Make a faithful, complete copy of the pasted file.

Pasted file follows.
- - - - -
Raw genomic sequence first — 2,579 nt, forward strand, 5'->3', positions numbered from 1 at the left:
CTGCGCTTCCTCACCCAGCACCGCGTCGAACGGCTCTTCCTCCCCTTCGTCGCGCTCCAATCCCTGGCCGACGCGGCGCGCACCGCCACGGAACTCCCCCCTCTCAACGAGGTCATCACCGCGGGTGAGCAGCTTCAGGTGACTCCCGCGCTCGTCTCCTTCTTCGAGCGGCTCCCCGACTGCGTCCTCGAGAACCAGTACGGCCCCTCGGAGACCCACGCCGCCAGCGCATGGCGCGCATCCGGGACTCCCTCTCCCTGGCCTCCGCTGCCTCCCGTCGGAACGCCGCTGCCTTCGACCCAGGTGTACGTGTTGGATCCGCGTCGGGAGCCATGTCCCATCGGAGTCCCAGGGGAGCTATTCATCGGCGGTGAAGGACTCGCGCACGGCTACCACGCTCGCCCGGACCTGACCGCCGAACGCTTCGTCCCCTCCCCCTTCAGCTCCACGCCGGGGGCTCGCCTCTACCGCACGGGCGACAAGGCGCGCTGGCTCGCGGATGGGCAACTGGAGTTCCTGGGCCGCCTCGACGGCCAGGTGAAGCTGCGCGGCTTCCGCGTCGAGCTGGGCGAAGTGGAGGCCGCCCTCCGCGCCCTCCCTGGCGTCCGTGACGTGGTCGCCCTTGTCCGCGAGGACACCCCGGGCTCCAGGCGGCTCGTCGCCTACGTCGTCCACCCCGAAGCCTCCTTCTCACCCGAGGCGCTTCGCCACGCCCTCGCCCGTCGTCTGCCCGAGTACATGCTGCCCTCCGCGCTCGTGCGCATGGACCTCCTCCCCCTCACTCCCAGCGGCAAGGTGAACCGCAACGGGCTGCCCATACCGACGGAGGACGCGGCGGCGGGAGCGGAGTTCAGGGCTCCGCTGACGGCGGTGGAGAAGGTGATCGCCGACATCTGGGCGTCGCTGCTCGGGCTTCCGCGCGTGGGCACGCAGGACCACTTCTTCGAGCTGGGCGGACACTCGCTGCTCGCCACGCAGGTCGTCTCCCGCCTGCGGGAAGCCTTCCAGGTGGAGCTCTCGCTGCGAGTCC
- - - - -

Raw genomic sequence first — 2,579 nt, forward strand, 5'->3', positions numbered from 1 at the left:
CTGCGCTTCCTCACCCAGCACCGCGTCGAACGGCTCTTCCTCCCCTTCGTCGCGCTCCAATCCCTGGCCGACGCGGCGCGCACCGCCACGGAACTCCCCCCTCTCAACGAGGTCATCACCGCGGGTGAGCAGCTTCAGGTGACTCCCGCGCTCGTCTCCTTCTTCGAGCGGCTCCCCGACTGCGTCCTCGAGAACCAGTACGGCCCCTCGGAGACCCACGCCGCCAGCGCATGGCGCGCATCCGGGACTCCCTCTCCCTGGCCTCCGCTGCCTCCCGTCGGAACGCCGCTGCCTTCGACCCAGGTGTACGTGTTGGATCCGCGTCGGGAGCCATGTCCCATCGGAGTCCCAGGGGAGCTATTCATCGGCGGTGAAGGACTCGCGCACGGCTACCACGCTCGCCCGGACCTGACCGCCGAACGCTTCGTCCCCTCCCCCTTCAGCTCCACGCCGGGGGCTCGCCTCTACCGCACGGGCGACAAGGCGCGCTGGCTCGCGGATGGGCAACTGGAGTTCCTGGGCCGCCTCGACGGCCAGGTGAAGCTGCGCGGCTTCCGCGTCGAGCTGGGCGAAGTGGAGGCCGCCCTCCGCGCCCTCCCTGGCGTCCGTGACGTGGTCGCCCTTGTCCGCGAGGACACCCCGGGCTCCAGGCGGCTCGTCGCCTACGTCGTCCACCCCGAAGCCTCCTTCTCACCCGAGGCGCTTCGCCACGCCCTCGCCCGTCGTCTGCCCGAGTACATGCTGCCCTCCGCGCTCGTGCGCATGGACCTCCTCCCCCTCACTCCCAGCGGCAAGGTGAACCGCAACGGGCTGCCCATACCGACGGAGGACGCGGCGGCGGGAGCGGAGTTCAGGGCTCCGCTGACGGCGGTGGAGAAGGTGATCGCCGACATCTGGGCGTCGCTGCTCGGGCTTCCGCGCGTGGGCACGCAGGACCACTTCTTCGAGCTGGGCGGACACTCGCTGCTCGCCACGCAGGTCGTCTCCCGCCTGCGGGAAGCCTTCCAGGTGGAGCTCTCGCTGCGAGTCC